University of Brighton photography graduate and soon to be featured Photograd, James Dobson, has written a piece for the Photograd blog about the group exhibition he was recently a part of at the Brighton Photo Fringe entitled, Lie of the Land. Continue reading to find out more about this group of graduates that have remained connected post university.
We are four photographers James Dobson, Rachel Maloney, Annalaura Palma and Noora Pelkonen, who met four years ago on the MA Photography course at the University of Brighton, graduating in 2014 and 2015.
Since beginning our studies together we have had an ongoing dialogue, all being interested in different aspects of landscape and place. After we graduated we stayed in touch and continued our conversation beyond University and eventually decided to make a collaborative exhibition when BPF was on the horizon. The exhibition is called Lie of the Land and it is about the ways in which the past, the unperceived and the forgotten fold themselves into our current experience and reading of landscape.
We were all at a stage where we felt ready to show our work, be that a different manifestation of older, ongoing work or completely new work and BPF seemed a good opportunity to do this. As a platform it gives you a framework within which your exhibition can be made visible - there are more people engaging with photography and potential visitors in Brighton during the Biennial/Fringe month and you are given support by the fringe in terms of promotion.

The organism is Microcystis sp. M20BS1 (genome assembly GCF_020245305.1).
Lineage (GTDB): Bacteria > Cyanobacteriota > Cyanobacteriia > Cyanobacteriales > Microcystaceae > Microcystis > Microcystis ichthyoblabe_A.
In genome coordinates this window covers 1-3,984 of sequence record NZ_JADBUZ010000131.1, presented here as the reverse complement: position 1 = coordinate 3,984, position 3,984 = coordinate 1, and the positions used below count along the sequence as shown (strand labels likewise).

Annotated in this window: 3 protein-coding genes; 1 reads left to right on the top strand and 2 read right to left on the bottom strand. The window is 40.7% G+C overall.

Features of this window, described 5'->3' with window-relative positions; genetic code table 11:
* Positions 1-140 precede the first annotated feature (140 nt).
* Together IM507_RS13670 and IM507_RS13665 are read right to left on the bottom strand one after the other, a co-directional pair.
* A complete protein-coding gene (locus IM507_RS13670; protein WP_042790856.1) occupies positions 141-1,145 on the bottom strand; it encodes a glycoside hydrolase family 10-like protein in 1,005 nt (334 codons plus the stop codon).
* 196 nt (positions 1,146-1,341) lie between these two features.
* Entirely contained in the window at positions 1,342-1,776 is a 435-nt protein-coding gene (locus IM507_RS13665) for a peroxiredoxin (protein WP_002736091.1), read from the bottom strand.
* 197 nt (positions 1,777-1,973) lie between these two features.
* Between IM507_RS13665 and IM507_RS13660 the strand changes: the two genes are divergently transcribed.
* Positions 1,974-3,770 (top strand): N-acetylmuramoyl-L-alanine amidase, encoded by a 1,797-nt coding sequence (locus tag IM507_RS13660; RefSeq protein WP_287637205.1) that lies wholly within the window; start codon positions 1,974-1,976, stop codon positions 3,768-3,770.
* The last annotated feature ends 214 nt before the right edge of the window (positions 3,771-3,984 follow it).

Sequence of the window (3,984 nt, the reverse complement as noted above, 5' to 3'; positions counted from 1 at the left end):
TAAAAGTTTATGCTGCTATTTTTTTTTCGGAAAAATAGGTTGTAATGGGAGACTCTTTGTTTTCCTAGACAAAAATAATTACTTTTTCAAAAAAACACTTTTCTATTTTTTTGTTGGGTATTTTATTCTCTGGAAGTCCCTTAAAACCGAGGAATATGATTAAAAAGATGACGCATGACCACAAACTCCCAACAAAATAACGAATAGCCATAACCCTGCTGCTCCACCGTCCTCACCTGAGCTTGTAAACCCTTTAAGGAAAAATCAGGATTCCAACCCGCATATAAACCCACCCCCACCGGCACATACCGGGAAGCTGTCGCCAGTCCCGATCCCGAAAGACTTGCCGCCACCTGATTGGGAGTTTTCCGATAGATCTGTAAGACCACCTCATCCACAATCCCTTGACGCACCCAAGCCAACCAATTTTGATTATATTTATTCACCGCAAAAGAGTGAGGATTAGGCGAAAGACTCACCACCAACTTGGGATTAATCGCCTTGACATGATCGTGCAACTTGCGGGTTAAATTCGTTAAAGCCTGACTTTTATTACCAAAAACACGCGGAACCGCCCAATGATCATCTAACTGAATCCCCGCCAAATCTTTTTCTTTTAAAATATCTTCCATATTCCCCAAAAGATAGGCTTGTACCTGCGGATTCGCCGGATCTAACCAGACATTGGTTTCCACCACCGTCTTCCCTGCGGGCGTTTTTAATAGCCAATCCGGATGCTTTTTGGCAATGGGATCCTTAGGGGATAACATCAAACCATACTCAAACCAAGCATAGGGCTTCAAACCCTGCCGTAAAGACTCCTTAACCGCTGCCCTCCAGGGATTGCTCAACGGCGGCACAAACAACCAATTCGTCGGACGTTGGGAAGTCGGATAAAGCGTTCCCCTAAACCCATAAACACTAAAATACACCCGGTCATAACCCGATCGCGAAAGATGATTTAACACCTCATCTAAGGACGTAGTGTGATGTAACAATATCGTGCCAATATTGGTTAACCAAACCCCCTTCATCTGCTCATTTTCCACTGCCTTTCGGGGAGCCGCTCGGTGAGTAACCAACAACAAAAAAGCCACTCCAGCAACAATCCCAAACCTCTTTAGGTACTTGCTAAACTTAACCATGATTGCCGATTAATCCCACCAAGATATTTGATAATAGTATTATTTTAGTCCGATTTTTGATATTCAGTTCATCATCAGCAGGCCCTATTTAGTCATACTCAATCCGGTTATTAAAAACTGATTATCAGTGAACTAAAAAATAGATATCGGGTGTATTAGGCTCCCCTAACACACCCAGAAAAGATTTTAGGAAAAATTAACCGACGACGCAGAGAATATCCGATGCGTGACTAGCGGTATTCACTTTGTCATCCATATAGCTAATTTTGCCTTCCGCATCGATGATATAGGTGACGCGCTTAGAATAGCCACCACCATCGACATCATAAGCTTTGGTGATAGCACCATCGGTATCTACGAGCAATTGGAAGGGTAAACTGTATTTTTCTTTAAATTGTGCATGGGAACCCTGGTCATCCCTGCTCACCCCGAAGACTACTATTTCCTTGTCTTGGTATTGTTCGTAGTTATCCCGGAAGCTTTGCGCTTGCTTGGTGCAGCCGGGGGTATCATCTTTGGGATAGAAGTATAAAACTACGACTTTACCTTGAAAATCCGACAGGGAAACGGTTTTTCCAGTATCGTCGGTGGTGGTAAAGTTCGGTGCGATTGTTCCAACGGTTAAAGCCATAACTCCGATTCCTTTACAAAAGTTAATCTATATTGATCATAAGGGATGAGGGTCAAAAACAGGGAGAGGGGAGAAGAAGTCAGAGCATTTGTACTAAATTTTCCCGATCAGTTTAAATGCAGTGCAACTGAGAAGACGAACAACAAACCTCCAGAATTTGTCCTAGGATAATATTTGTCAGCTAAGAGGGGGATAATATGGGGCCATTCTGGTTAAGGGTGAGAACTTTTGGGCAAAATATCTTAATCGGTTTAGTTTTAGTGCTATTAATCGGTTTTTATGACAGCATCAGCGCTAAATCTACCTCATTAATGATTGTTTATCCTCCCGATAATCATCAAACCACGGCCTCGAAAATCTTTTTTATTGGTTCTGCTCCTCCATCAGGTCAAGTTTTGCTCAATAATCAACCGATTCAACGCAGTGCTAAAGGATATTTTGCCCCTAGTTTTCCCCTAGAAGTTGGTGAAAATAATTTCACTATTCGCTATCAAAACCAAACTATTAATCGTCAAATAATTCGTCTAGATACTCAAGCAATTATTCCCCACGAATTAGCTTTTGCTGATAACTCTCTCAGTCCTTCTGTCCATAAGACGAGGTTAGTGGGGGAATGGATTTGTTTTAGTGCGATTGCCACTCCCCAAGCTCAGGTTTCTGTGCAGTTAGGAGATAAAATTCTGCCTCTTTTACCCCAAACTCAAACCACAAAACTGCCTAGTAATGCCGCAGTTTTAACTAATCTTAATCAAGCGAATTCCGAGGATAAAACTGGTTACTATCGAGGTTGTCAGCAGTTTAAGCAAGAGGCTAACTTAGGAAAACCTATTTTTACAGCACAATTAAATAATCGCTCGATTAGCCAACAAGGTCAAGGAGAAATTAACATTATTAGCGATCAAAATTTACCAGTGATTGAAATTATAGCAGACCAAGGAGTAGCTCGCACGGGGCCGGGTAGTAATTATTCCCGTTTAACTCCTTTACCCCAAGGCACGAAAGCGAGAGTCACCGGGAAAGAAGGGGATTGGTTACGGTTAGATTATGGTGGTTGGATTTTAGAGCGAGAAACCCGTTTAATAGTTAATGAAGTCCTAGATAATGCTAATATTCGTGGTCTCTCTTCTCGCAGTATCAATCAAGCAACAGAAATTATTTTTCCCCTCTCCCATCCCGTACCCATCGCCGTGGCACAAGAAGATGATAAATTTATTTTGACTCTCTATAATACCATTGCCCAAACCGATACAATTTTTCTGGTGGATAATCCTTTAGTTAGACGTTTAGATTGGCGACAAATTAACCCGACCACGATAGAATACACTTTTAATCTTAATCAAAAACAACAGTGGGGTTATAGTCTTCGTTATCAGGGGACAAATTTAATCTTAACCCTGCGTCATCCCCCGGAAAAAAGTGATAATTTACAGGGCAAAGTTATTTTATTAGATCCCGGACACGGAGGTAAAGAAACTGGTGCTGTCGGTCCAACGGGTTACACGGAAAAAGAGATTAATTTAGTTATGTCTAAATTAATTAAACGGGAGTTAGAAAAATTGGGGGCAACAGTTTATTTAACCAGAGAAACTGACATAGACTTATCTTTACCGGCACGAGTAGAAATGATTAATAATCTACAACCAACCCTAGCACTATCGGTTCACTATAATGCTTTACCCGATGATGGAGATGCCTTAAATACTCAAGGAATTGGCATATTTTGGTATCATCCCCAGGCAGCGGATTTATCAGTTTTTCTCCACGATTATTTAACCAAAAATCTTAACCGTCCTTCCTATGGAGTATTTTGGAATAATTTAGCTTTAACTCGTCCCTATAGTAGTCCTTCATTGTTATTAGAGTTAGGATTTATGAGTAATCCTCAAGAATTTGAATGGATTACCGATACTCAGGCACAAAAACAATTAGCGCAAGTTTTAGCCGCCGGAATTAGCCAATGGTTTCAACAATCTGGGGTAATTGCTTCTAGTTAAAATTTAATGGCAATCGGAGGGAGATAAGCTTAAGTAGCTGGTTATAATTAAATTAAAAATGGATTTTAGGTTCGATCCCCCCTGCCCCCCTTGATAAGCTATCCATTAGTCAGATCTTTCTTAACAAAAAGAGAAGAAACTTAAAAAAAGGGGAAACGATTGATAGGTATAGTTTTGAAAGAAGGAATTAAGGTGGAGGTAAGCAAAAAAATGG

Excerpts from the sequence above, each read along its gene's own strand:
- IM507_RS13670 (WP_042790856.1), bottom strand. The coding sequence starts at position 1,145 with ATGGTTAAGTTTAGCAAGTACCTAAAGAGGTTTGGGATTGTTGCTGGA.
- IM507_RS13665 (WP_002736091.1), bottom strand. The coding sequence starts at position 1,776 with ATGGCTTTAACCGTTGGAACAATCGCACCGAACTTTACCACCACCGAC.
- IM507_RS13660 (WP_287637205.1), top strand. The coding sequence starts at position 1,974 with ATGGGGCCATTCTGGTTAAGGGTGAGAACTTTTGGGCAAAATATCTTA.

We knew that we wanted to show our work in a neutral space (which are quite hard to find in Brighton) such as a gallery, as we wanted full attention from the visitors, so we looked for a suitable space in Brighton and booked it early in 2016. As the gallery is limited in space, the challenge was to make sure that each work had its own breathing space but also make sure that the visitor could enjoy the journey, however small, through the exhibition– so the connections between works was very important. We were limited in the amount of pictures we could hang so we started to think of the exhibition as a collaborative development of an idea, rather than a chance for each of us to have our own individual exhibition. Smaller, low-budget shows often work better with this approach, and I think we all enjoyed discovering new aspects about our work and making new associations between pictures during the curation process.
In terms of promotion, BPF produce a newsprint brochure with a map and website to navigate the exhibitions, so we decided to not make any flyers but instead built an internet presence via twitter, which you can find here @Lie_of_the_land.
Experience and reflection
The exhibition has had a positive response from visitors. For us it was very good to have a space to see how our new work operated in a gallery context and also to be able to open up dialogues and new relationships. When you’re in this kind of festival environment it is good to be involved in every aspect of making an exhibition – so invigilating, which can sometimes be tedious, was actually at times very rewarding, giving us the opportunity to be surrounded by our work and think about photography. Exhibitions can be great spaces for the development of ideas, in a different way to being out in the world.
In regards to advice, look at festivals like BPF that not only support the promotion of your work to a wider audience but give opportunities for photographers to submit their work for exhibitions and prizes; BPF has the Danny Wilson Memorial Prize, the Open Solo Show, the group show at the Regency Town House and also the Collectives Hub.